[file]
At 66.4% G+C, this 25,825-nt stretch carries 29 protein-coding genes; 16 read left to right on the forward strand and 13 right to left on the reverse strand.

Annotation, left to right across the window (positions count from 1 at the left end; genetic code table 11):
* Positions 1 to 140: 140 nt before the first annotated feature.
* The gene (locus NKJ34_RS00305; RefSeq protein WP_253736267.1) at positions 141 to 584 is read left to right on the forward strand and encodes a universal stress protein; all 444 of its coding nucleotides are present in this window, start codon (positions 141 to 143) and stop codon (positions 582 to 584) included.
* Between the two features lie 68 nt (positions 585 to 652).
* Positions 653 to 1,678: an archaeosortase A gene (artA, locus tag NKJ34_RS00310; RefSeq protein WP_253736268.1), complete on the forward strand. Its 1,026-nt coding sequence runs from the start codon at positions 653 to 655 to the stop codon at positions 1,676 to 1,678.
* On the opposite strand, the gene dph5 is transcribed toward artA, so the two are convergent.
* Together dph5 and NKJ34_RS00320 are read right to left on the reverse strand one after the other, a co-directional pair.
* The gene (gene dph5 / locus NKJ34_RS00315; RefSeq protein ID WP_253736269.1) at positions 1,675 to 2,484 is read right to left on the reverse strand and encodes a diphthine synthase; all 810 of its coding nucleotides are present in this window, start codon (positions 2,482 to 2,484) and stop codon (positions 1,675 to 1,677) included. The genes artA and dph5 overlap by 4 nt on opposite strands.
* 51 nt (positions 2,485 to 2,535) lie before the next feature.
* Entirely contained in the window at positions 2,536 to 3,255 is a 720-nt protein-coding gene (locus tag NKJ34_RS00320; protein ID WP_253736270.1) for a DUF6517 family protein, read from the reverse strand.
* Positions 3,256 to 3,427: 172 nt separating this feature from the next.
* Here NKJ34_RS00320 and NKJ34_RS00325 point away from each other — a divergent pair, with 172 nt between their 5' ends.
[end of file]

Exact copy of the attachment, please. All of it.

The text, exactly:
At 66.4% G+C, this 25,825-nt stretch carries 29 protein-coding genes; 16 read left to right on the forward strand and 13 right to left on the reverse strand.

Annotation, left to right across the window (positions count from 1 at the left end; genetic code table 11):
* Positions 1 to 140: 140 nt before the first annotated feature.
* The gene (locus NKJ34_RS00305; RefSeq protein WP_253736267.1) at positions 141 to 584 is read left to right on the forward strand and encodes a universal stress protein; all 444 of its coding nucleotides are present in this window, start codon (positions 141 to 143) and stop codon (positions 582 to 584) included.
* Between the two features lie 68 nt (positions 585 to 652).
* Positions 653 to 1,678: an archaeosortase A gene (artA, locus tag NKJ34_RS00310; RefSeq protein WP_253736268.1), complete on the forward strand. Its 1,026-nt coding sequence runs from the start codon at positions 653 to 655 to the stop codon at positions 1,676 to 1,678.
* On the opposite strand, the gene dph5 is transcribed toward artA, so the two are convergent.
* Together dph5 and NKJ34_RS00320 are read right to left on the reverse strand one after the other, a co-directional pair.
* The gene (gene dph5 / locus NKJ34_RS00315; RefSeq protein ID WP_253736269.1) at positions 1,675 to 2,484 is read right to left on the reverse strand and encodes a diphthine synthase; all 810 of its coding nucleotides are present in this window, start codon (positions 2,482 to 2,484) and stop codon (positions 1,675 to 1,677) included. The genes artA and dph5 overlap by 4 nt on opposite strands.
* 51 nt (positions 2,485 to 2,535) lie before the next feature.
* Entirely contained in the window at positions 2,536 to 3,255 is a 720-nt protein-coding gene (locus tag NKJ34_RS00320; protein ID WP_253736270.1) for a DUF6517 family protein, read from the reverse strand.
* Positions 3,256 to 3,427: 172 nt separating this feature from the next.
* Here NKJ34_RS00320 and NKJ34_RS00325 point away from each other — a divergent pair, with 172 nt between their 5' ends.